Thursday, April 22, 2004


I got this spam recently:

Dear_ Citbiank Member_,

This Letter was seent by the_ Citibank servers to veerify _your_ _e-mail_ address_.
You must complete this process by clicking on the link beloow and enttering
in the small _window_ your CITIBANK _Debit Card number and pin that
you use_ on the Atm machine. This is done for_your protection -c- because some_of_our
memebrs _no longer have access to their _EMAIL _address_es and we must verify it.

To verify your E_MAIL adress and acccess your_ _citibank_
account, clik on the_link bellow.


While normally I ignore spam, this one made me laugh. Falling for spam like this is bad enough. Maybe it's harsh to say so but anyone who'd think that a reputable company like Citibank would send out a request to its clients that contained such atrocious spelling and grammar almost deserves to have their PIN taken.


I noticed this on NPR’s Day to Day program. A writeup for one segment read: NPR's Alex Chadwick talks with Slate contributor Steven Johnson about new research at UCLA that suggests a person's political party affiliation can make a difference in how their brain reacts to political messages. I’m sure it couldn’t possibly be that the way people’s brains react to political messages might make a difference in which political party affiliation they choose.


I was reading a blog which reprinted an opinion column from The Toronto Sun. In it, the Sun's contributing foreign editor wrote: Australia is facing a tight electoral race between Conservative Prime Minister John Howard, who eagerly sent troops to Iraq, and Labour party challenger Mark Latham, who, like Spain's new PM, vows to bring his nation's troops home from Iraq. A majority of Australians opposes the Iraq war. U.S. Ambassador Tom Schieffer, a Texas pal of Bush, warned Australians of "serious consequences" if they elect Latham.

On first reading, I found this very curious. It's extremely rare for one western democracy to OVERTLY warn another western democracy about who to elect or not elect. Governments often PREFER one party over another. In some cases, they may engage in COVERT actions in favor of one party or against another (like the US did in favor of Italy's Christian Democrats or against Allende's democratic Socialists in Chile). But to publicly warn an ally that they shouldn't vote for a particular party, it's just not done.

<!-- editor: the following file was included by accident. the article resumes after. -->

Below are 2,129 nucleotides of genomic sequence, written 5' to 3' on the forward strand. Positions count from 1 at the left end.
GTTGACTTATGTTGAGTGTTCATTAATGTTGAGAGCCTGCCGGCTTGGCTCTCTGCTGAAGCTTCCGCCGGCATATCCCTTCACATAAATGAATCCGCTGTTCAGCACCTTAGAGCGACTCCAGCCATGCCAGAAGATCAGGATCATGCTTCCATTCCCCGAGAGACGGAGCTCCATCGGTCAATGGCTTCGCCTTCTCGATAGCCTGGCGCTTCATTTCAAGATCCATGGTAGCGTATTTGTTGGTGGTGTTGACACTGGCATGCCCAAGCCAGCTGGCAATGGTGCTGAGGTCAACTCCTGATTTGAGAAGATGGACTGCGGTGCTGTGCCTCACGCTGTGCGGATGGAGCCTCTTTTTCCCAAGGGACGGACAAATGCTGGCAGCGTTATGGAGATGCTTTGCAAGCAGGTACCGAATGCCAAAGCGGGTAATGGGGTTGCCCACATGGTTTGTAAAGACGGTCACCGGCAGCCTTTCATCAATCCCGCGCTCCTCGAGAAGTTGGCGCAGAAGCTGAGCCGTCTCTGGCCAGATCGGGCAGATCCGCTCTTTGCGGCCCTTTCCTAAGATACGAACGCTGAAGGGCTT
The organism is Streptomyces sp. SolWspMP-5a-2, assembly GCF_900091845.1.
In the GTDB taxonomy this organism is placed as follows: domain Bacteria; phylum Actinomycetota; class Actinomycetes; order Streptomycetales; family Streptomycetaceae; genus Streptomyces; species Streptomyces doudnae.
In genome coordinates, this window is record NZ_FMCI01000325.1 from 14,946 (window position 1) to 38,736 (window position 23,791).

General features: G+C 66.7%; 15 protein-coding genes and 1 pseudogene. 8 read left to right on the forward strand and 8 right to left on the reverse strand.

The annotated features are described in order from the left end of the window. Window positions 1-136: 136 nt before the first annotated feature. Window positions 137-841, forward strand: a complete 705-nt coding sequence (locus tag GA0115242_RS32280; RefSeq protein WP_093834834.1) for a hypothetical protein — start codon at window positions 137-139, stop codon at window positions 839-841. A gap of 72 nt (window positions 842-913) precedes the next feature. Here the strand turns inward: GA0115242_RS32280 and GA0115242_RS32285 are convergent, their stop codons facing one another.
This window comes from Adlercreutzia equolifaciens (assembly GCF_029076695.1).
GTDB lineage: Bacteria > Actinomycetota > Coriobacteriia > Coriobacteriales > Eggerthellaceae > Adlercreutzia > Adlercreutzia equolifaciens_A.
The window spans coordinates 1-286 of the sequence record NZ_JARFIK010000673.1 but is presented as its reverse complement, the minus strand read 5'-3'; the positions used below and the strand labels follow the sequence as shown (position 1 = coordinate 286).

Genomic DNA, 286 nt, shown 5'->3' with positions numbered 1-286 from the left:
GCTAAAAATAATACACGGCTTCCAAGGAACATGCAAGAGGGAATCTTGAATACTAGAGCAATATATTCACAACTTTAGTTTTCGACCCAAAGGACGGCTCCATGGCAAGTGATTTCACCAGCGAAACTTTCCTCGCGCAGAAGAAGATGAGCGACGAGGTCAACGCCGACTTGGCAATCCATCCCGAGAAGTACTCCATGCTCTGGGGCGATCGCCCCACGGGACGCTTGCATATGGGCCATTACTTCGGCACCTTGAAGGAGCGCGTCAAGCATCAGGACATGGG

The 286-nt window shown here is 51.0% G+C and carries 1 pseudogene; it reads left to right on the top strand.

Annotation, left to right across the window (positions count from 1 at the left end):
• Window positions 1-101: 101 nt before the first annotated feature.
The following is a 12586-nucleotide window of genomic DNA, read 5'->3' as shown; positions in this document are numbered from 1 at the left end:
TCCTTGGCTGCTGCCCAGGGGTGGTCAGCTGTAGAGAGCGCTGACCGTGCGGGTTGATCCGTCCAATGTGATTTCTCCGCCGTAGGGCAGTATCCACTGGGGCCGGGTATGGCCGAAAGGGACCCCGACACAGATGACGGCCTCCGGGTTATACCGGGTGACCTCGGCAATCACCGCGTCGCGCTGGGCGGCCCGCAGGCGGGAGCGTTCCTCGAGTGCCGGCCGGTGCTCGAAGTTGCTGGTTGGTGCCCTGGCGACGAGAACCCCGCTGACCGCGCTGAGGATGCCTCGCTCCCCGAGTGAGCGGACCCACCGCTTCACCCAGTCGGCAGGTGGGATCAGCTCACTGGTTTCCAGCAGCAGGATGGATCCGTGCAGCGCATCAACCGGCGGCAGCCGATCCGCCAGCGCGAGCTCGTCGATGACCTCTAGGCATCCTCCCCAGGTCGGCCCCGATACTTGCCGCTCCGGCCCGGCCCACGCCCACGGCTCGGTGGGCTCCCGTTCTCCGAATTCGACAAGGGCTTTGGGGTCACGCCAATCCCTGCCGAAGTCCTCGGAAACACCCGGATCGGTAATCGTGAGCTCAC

Baffled by this apparently grotesque breach of convention (even by the low standards of the diplomacy-allergic Bush administration), I did a little research.

It turns out the Sun's editor misrepresented Schieffer's comments. When asked if a withdrawal of Australian troops from Iraq would invite political bombings in Australia, what the ambassador REALLY told The Australian Broadcasting Corporation was: "I'd hope that it wouldn't. What I'm saying is that a precipitous withdrawal of troops by the international community now could have very serious consequences and we have to be very careful in that, because that's not what we want… we don't want terrorists to get the wrong message here."

What he really warned Australians was not to hastily pull out of Iraq. While I object to the substance of these comments for reasons I've mentioned before, they are significantly different than warning Australians to not elect the opposition leader. While the intent may be the same, the substance far removed from the Sun editor's shameless misrepresentation.

Do Bush-haters really need to resort to pathetic distortions like this? All such misrepresentations accomplish is to make it easy for Bush supporters to discredit them and change the subject. If you don't like the president, shouldn't you want make it as hard as possible on his apologists rather than giving them the gift of something so easily discredited? Isn't the truth is a damning enough indictment of the Bush administration?

This is an excellent example of why skepticism is required, even when reading something you ostensibly agree with. Or perhaps especially in that case.

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